A Poisson distribution was used to calculate the number of occurrences (failures or complications) during a period of time, and Poisson regression modelling was used to evaluate whether covariates such as material type or cement versus screw-retained crowns affected survival rates. The Poisson distribution can be used when events occur independently and are random. One could question the independence of these events, because one complication could make subsequent events more likely to occur. Life tables or a Kaplan-Meier survival graph may have been helpful in this respect, which would also have accounted for censored observations such as patient attrition. It may have been advisable to perform a subgroup analysis to examine survival differences based on immediate versus delayed implant placement, loading time, site development, or implant type.

Despite the shortcomings in its methods, this systematic review has provided data similar to other reviews and meta-analyses on prosthesis survival. There is now a growing body of evidence on survival rates of both implant-supported and conventional fixed prostheses. Whereas the 5-year survival data are similar for both types, they appear to differ at the 10- and 15-year time periods, with implant-supported prostheses faring better. Nearly a quarter of fixed bridges need recementation, replacement, or experience loss of an abutment at 15 years, but reports of implant-supported prostheses give success rates of about 90% at 15 years, summarised as follows:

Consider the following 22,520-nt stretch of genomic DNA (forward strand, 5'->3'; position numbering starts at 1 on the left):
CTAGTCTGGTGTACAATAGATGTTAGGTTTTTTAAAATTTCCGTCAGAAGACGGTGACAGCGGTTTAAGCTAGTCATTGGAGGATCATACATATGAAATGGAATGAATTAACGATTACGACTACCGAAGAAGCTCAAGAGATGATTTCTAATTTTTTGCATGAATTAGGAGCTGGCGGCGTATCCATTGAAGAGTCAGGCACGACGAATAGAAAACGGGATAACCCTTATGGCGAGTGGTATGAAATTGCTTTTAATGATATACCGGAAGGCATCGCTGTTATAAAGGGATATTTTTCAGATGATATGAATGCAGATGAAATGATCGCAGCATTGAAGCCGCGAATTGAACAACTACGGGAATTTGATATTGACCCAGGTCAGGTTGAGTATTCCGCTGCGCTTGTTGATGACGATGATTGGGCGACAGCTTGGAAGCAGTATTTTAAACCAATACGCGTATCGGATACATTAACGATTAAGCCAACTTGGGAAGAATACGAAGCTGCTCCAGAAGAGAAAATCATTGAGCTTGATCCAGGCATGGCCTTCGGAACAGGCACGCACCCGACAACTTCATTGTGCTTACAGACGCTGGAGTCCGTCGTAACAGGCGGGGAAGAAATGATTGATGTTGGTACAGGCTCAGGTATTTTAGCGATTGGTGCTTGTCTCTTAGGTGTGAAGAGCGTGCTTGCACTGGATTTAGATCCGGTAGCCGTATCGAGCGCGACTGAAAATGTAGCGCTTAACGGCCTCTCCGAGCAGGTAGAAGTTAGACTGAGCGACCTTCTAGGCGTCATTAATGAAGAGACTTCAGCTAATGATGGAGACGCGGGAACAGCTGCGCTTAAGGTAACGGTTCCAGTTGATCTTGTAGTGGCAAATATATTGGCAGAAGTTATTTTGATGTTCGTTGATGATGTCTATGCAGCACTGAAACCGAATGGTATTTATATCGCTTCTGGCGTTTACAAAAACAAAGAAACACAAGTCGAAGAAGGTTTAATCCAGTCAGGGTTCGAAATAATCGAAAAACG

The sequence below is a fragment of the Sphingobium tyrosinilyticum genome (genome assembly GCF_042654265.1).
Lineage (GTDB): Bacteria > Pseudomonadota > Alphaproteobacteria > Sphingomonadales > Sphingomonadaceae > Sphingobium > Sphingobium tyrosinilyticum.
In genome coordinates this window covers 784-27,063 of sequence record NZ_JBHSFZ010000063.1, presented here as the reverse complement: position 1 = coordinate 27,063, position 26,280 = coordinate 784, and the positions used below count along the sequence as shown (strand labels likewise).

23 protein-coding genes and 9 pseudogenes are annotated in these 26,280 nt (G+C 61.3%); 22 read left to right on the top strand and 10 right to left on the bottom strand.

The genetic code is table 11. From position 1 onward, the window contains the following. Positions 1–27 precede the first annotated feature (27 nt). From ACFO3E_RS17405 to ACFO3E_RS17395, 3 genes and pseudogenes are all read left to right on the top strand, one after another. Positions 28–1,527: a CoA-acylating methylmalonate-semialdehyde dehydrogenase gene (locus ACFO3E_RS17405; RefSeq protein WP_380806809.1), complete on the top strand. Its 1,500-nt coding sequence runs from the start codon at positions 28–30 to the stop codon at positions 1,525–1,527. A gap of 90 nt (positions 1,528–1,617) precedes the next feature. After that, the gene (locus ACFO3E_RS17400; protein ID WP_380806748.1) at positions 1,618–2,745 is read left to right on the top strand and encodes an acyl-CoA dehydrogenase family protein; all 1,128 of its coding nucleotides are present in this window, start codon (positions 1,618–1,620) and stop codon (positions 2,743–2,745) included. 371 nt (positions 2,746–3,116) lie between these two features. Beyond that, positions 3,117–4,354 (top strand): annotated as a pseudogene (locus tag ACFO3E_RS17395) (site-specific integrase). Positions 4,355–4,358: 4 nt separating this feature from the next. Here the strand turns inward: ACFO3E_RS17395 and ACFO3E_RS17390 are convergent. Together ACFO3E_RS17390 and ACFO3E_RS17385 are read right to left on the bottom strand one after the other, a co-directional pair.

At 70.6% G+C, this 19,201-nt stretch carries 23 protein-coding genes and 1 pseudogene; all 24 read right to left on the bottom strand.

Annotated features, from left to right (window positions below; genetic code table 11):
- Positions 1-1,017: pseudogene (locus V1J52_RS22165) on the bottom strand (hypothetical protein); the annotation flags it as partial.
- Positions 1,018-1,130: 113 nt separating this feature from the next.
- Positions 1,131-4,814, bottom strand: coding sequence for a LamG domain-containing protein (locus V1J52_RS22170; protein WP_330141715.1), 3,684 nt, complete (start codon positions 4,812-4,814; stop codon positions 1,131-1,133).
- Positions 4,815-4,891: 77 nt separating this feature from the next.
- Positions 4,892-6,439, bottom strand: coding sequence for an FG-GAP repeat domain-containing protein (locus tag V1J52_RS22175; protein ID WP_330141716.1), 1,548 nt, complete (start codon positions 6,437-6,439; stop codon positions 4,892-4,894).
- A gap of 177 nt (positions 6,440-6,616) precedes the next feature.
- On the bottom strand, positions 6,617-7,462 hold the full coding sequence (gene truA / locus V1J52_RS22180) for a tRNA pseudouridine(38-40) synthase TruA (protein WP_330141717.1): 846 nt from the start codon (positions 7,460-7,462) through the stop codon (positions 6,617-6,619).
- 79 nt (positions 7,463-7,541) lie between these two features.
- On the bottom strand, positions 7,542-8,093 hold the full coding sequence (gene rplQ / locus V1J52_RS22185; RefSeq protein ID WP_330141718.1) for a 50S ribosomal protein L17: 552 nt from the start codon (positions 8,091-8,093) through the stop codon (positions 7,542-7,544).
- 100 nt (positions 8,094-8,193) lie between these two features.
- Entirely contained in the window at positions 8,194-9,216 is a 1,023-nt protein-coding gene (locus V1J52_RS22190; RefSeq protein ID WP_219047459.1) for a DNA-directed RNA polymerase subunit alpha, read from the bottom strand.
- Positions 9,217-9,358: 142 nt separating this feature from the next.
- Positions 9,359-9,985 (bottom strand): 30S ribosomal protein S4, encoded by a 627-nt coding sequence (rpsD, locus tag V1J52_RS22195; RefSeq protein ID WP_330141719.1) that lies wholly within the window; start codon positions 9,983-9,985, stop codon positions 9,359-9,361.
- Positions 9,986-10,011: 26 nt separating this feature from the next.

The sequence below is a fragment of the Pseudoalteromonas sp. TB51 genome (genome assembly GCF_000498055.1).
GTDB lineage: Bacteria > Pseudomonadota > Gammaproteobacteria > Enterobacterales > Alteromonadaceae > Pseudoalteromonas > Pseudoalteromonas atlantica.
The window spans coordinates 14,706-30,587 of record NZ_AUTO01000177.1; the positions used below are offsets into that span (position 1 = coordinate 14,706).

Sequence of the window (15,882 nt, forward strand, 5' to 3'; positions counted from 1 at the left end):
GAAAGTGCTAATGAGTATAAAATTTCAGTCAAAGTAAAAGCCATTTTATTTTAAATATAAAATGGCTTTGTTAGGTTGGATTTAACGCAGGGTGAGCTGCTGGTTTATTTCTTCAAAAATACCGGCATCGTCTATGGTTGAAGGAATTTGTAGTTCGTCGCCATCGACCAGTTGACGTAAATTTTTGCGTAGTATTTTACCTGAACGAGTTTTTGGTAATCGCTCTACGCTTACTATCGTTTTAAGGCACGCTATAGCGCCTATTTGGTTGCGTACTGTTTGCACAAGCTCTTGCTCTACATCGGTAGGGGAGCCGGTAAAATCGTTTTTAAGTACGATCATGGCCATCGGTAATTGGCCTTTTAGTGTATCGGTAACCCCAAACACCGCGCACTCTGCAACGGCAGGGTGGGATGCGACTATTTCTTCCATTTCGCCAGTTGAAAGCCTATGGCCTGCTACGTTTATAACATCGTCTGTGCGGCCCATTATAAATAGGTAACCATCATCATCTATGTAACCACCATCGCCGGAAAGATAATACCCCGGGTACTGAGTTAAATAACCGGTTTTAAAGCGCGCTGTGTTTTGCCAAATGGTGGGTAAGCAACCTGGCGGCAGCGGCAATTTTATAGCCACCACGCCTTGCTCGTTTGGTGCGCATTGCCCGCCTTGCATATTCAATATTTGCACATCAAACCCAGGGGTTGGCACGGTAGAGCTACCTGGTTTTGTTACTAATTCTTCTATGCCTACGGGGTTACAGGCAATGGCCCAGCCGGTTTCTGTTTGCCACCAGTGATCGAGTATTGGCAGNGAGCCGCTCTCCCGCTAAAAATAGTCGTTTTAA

• Investigations on conventional fixed bridges are retrospective longitudinal studies that span 15-20 years.

  • Investigations on implant-supported prostheses are both retrospective and prospective longitudinal studies that span 5–15 years.

  • Longevity on conventional fixed bridges is approx. 90% at 10 years and 75% at 15 years.3, 4

  • Longevity on implant-supported prostheses is approx. 95% at 7 years5 and 89% at 15 years.6

  • Conventional fixed bridgework has many variables associated with the nature of the prosthetic service, especially the health of the abutment teeth. These factors tend to decrease long-term survival of a bridge.

  • Implant studies had smaller CI than articles examining conventional prosthetics.

The protocol for surgical implant placement and prosthesis fabrication has been standardised throughout the world, reducing many treatment variables. Additionally, implants do not decay and rates of peri-implantitis are relatively low. Although trials comparing implant versus conventional prosthetics are rare, survival data continue to show better long-term survival for implant-supported prosthetics. Despite current evidence on treatment of partial edentulism favouring implant therapy, conventional fixed partial dentures have been, and should continue to be the appropriate therapy in many cases.